To think, I started with only one album from Edmonton emcees, yet they keep on coming and coming. Obviously, Edmonton artists have been continuing their moment of grandeur as seen through up and coming artists The Representatives comprised of the duo of Touch (emcee) and Nato (producer/DJ).
With lyrical skills spanning back to beginnings of Edmonton’s hip hop scene, Touch began to exercise his talents with the Dangerous Goods Collective back in the early 90s and has grown to become a well respected emcee to represent Canada’s finest. As Touch teams up with Nato’s innovative beats and use of an array of sounds, they initiate a legacy of superior Canadian hip hop with their debut album “Intelligent Design.”
Canadians don’t ever forget their roots especially The Representatives in “Intelligent Design” as the album begins with a dialogue between some onlookers and Touch as he is questioned about why he is still in Edmonton amidst the height of his rap career. Touch’s simple response is, “I was born here. This is where I’m from.” The background music of soft piano keys becomes louder and commences the beginning of “Where I Reside” building on the idea to always show respect to the city you come from. Regardless of the overrated hype of other cities and disapproval from others about possibly making it big elsewhere, Touch stays true to what he knows best. Touch and Nato sustain their representation in “The Representatives” in order to claim fame in the rising city of Edmonton.
It is almost imperative for Canadian rappers to include numerous battle raps in their albums because of the constant difficulties of coming up in the rap game. “Intelligent Design” follows the constant trend with their best tracks featured here. Commencing the track with a piano introduction, “Brand New” encompasses a soulful rhythm with saxophone interludes and cuts while dissecting the imperfections of an adversary as Touch says:
“When it came down to it
You weren’t that fluid
When you decided to brag about your fifteen units
You’re so last summer
With no receipts to prove it
Here comes Touch with some brand new shit
The way you approach the art is all wrong
It’s not about you song
It’s about how long
You can hold down the fort
But what I’m witnessing from your stance alone
You took a chance a bit of flow
The practiced student playing the role
No real mic control
No distinguished blow”
Similar to the prolonged existence of the SP-12 sampler, “It’s the SP-12” compares the respect and longevity of this celebrated piece of equipment to the music of The Representatives. They claim that “it ain’t about the CD, it’s about how well you can hold down a show.” Also, “What I Wanna Say” features a lively sound full of whimsical strings and heavy bass, almost contradictory to Touch’s harsh rhymes as he calls out to all the whack emcees trying test his talents.
“Intelligent Design” gets some added help throughout the album from various featured artists to add a bit of variety of sound and cadence. “Somethin’ Real” features Brooklyn emcee Wordsworth who has rhymed on acclaimed albums such as A Tribe Called Quest’s “The Love Movement” and “Mos Def and Talib Kweli Are Black Star.” Sullen violins and horns permeate this track about the realities of city life in its purest form.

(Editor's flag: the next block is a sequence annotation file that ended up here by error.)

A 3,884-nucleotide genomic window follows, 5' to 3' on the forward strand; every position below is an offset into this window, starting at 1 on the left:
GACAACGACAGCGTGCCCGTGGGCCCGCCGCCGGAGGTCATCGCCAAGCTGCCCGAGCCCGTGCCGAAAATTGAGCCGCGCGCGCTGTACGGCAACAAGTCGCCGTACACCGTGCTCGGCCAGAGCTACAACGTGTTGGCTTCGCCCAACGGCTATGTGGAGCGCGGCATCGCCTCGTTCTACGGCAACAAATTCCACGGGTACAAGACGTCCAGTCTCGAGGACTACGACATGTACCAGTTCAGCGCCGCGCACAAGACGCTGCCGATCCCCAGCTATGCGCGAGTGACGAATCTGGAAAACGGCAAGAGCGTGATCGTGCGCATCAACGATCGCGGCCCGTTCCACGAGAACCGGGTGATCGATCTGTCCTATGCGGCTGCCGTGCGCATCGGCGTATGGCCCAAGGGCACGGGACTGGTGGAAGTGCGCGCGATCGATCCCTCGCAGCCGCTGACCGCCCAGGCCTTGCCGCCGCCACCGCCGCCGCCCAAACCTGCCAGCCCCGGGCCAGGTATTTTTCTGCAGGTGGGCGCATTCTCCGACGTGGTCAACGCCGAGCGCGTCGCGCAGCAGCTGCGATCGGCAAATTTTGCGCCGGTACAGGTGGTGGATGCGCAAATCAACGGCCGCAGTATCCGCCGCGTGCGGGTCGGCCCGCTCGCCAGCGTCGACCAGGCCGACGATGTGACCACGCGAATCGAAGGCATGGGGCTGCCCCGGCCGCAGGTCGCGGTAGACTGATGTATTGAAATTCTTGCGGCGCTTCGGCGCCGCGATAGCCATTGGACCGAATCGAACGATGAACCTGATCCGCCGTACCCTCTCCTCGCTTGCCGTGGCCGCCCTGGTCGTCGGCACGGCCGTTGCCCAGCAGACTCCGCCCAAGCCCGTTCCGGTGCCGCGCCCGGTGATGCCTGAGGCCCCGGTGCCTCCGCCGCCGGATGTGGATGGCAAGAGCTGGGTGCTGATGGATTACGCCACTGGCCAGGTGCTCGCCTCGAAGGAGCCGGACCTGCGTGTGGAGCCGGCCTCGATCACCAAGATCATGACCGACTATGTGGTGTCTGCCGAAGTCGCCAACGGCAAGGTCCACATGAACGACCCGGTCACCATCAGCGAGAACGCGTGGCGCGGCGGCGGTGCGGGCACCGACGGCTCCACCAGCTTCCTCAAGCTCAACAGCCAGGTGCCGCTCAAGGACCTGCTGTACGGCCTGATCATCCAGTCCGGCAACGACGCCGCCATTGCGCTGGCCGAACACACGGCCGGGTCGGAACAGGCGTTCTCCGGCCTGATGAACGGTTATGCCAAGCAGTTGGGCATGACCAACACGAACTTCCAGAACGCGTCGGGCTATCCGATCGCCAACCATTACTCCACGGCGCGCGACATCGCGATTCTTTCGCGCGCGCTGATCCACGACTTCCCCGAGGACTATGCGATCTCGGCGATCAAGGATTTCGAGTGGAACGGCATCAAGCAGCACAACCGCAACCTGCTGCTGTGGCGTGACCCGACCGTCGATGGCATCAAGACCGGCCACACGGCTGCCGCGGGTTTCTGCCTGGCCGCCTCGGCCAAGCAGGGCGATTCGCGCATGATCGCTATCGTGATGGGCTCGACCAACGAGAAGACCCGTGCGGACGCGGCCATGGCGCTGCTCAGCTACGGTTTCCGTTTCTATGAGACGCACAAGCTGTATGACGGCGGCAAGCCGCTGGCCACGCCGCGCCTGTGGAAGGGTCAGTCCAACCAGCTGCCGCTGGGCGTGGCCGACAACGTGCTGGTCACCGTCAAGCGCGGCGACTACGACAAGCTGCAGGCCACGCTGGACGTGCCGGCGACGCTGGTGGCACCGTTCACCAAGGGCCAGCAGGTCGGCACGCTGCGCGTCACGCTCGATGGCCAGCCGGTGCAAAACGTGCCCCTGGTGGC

The abstract beat with sounds similar to that of water drops throughout the track featured in “Worda Mouth” includes Chris Plus, Stray, and Chazm. Another abstract attempt in a remix of “What I Wanna Say” is shown in “What I Really Wanna Say” featuring commended Canadian rapper, writer, producer, and mixer, Cadence Weapon. Introducing a more ethereal take on the original song with spontaneous cuts in the track, “What I Really Wanna Say” demonstrates the abilities of The Representatives to provide a multiplicity of sounds all the way through their music.
With the initial sounds of a motorcycle speeding away, “Can’t Hold Me Back” features Chazm and singer Nomad reminding us to never stop trying even when adversity is staring you right in the face. Unfortunately, the off key chorus and monotony throughout the track made me quickly skip to the next.
The Representatives throw in some humorous tracks to break up the seriousness in “Intelligent Design” with for example, “Adult Show” which samples Slick Rick’s “Children’s Story” in an amusing way. As a Maury Povich talk show parody introduces an irate female named Naisha who wants to set the record straight that Touch is her baby’s daddy, Touch begins his story telling techniques of what really went down. If anyone has ever seen a Maury Povich show, you know paternity test results are always revealed in the end and this time Touch was luckyâ€¦he is NOT the father.
The 18 tracks in “Intelligent Design” provide a glimpse into the increased capabilities of our friends in Canada. Not only have The Representatives proven to all of us that in fact, inventive, solid rap does exist outside of America, but they have also shown they are no longer the underdog. Like Canadian rapper Saukrates once said, “America has heard the east, they’ve heard the west, they’ve heard the south â€“ now here comes the motherf—in’ north.”